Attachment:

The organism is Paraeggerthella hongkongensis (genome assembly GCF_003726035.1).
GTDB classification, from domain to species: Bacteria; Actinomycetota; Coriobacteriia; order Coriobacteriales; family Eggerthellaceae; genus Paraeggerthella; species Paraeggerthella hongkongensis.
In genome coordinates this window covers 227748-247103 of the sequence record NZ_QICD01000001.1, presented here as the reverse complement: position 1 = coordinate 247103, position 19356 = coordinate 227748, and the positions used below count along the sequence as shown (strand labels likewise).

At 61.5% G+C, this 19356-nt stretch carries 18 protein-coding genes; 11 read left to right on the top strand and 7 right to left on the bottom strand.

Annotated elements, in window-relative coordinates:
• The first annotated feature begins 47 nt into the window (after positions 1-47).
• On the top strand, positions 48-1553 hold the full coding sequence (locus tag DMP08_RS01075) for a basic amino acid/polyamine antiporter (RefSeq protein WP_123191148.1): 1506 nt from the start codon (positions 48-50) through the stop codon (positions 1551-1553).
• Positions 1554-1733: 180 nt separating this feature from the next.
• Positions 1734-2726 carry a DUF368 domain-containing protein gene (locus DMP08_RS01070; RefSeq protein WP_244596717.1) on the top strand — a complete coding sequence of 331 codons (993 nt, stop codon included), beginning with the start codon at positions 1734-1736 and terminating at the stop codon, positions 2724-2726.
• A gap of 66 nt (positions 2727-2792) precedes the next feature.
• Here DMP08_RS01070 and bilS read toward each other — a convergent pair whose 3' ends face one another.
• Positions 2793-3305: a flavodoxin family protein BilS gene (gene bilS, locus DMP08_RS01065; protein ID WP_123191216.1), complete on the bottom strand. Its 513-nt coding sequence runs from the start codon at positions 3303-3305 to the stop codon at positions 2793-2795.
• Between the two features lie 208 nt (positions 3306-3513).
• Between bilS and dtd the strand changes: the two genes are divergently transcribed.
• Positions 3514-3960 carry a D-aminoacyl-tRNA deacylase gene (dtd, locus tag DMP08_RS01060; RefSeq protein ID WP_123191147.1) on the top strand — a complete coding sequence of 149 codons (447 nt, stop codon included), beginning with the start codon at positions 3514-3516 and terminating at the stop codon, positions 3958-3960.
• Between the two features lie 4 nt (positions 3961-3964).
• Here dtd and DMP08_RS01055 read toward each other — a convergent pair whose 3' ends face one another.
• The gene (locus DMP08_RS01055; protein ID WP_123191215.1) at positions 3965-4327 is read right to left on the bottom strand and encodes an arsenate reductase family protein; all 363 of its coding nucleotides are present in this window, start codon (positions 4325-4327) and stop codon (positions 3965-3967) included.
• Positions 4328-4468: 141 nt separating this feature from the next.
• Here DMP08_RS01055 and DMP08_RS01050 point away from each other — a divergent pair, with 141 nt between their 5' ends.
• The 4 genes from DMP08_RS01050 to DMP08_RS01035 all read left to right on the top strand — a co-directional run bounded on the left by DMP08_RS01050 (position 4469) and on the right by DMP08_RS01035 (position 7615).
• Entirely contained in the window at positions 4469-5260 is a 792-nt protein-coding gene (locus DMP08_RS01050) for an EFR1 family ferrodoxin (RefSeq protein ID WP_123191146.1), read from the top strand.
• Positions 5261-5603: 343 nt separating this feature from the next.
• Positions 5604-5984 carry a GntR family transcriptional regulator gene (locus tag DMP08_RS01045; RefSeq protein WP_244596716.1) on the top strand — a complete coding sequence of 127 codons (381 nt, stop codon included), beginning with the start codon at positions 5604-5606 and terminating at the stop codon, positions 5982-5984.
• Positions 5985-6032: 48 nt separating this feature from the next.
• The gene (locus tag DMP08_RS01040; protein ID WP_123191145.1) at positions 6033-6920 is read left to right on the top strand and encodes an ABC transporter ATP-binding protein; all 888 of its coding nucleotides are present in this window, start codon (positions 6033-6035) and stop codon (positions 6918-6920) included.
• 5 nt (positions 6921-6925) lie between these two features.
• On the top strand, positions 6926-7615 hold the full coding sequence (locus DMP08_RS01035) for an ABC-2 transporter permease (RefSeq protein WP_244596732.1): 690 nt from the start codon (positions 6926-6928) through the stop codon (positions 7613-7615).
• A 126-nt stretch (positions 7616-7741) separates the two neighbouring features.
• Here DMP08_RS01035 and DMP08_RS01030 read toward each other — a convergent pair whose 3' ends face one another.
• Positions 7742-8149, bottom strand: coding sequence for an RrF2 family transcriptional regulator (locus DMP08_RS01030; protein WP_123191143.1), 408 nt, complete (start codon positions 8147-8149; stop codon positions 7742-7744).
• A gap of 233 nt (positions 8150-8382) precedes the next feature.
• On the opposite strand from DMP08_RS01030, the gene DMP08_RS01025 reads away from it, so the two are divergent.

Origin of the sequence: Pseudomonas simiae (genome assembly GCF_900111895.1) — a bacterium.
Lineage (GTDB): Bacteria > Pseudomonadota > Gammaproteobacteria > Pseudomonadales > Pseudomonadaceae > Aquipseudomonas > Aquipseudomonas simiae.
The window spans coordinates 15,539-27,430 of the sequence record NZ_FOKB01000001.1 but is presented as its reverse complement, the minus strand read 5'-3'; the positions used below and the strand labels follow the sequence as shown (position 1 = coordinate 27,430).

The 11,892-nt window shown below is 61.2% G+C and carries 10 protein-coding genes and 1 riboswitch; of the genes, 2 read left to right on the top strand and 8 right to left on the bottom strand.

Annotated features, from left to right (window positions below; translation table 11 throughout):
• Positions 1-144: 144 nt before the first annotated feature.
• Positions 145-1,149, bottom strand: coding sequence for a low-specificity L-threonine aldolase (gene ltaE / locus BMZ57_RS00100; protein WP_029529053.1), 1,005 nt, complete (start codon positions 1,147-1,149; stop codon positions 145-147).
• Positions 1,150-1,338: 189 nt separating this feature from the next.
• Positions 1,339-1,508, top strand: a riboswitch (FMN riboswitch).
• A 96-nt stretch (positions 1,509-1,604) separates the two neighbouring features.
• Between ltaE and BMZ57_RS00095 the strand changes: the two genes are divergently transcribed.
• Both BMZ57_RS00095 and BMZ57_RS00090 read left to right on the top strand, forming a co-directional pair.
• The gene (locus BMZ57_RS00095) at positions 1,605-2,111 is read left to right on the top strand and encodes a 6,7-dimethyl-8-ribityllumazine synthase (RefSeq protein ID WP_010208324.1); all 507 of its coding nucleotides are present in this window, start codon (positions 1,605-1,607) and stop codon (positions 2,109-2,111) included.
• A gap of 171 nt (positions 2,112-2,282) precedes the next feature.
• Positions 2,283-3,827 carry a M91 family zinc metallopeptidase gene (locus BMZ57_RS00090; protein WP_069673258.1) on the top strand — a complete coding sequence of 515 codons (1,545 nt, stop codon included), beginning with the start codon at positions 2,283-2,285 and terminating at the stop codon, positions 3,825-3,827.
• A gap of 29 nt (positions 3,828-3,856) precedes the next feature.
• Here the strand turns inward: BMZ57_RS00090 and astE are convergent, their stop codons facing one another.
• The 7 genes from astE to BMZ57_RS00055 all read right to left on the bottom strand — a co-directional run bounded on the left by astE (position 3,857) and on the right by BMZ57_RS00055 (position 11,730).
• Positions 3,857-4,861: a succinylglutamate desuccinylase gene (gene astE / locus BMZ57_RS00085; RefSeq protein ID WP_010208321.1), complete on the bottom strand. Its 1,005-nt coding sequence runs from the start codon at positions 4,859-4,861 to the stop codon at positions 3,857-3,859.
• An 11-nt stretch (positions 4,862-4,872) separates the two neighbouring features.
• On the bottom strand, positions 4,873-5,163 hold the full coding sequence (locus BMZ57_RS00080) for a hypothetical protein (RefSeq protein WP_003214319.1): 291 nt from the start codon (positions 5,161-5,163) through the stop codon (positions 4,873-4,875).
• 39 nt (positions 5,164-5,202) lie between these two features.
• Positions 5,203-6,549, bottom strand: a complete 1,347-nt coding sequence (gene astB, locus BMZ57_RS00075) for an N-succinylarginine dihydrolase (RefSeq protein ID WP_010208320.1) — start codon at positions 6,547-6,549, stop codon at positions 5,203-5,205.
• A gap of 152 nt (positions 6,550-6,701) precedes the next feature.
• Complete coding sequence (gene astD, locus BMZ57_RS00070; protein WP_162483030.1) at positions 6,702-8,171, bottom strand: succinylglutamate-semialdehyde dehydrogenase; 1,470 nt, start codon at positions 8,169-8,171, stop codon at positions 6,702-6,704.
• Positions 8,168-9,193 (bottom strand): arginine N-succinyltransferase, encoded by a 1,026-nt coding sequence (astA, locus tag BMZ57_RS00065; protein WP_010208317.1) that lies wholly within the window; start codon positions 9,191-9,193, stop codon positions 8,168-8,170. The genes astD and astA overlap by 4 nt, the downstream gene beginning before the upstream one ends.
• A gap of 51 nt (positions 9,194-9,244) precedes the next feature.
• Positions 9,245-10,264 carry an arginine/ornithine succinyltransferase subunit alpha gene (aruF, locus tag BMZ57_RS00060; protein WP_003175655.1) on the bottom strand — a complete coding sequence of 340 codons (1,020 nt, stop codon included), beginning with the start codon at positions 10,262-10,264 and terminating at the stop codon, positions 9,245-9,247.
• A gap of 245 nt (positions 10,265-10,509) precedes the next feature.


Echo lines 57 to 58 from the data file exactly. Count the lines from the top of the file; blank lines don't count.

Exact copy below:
• A gap of 152 nt (positions 6,550-6,701) precedes the next feature.
• Complete coding sequence (gene astD, locus BMZ57_RS00070; protein WP_162483030.1) at positions 6,702-8,171, bottom strand: succinylglutamate-semialdehyde dehydrogenase; 1,470 nt, start codon at positions 8,169-8,171, stop codon at positions 6,702-6,704.